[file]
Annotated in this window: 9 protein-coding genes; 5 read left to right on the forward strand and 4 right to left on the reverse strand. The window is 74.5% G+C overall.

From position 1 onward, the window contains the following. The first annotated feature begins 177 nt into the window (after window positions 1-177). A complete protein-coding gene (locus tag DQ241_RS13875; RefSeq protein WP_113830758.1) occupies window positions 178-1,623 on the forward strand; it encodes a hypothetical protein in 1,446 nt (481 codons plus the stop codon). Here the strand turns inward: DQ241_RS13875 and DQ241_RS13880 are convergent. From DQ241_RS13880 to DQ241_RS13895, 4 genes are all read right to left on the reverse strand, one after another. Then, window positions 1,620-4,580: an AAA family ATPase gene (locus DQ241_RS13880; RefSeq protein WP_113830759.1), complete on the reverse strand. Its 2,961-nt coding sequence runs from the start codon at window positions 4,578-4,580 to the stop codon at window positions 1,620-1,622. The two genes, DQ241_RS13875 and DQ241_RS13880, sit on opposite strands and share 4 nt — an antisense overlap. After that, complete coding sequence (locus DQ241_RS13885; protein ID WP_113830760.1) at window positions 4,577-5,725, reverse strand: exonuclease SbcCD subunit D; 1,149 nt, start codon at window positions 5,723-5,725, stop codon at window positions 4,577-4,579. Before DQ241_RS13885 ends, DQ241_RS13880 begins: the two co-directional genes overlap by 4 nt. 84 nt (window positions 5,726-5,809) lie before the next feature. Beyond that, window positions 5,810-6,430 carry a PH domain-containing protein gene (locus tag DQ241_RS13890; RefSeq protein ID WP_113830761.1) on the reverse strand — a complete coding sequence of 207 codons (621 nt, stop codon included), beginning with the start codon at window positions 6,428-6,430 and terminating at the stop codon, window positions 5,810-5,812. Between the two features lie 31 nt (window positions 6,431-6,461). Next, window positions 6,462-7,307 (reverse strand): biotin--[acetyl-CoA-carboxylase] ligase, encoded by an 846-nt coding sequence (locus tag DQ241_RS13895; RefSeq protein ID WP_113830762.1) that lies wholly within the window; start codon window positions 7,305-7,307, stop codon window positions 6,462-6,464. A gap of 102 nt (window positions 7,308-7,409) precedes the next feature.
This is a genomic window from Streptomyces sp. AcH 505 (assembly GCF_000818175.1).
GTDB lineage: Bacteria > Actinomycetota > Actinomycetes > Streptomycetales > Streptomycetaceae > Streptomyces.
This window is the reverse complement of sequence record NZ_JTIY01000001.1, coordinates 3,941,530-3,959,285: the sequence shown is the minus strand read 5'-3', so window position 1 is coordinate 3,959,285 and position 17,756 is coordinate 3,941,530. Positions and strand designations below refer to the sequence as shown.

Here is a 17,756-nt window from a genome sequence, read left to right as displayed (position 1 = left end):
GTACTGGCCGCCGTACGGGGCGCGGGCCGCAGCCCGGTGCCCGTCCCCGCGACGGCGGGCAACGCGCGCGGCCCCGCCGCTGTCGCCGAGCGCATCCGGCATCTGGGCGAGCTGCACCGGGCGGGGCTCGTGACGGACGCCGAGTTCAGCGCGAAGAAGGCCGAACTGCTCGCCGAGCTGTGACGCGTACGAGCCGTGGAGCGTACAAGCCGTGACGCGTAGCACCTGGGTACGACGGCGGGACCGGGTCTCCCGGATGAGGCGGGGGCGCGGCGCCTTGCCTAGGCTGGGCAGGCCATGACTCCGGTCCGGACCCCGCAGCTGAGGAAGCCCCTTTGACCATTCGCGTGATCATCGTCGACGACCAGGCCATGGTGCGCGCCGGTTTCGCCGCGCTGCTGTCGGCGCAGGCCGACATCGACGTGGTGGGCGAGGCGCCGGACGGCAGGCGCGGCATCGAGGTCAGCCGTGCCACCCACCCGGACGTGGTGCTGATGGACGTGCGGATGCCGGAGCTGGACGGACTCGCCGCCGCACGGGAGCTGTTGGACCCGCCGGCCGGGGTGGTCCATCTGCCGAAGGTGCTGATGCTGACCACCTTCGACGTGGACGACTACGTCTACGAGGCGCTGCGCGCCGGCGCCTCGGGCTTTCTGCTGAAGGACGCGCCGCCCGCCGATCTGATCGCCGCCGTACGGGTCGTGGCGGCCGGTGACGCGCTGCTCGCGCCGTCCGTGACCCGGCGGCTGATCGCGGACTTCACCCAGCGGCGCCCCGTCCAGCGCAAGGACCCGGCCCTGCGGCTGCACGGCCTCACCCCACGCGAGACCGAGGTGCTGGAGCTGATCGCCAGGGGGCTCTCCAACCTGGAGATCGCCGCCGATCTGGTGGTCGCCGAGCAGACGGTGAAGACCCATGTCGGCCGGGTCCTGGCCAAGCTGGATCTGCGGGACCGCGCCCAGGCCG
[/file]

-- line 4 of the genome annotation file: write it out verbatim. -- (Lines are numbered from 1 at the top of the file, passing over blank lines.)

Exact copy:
GTDB lineage: Bacteria > Actinomycetota > Actinomycetes > Streptomycetales > Streptomycetaceae > Streptomyces.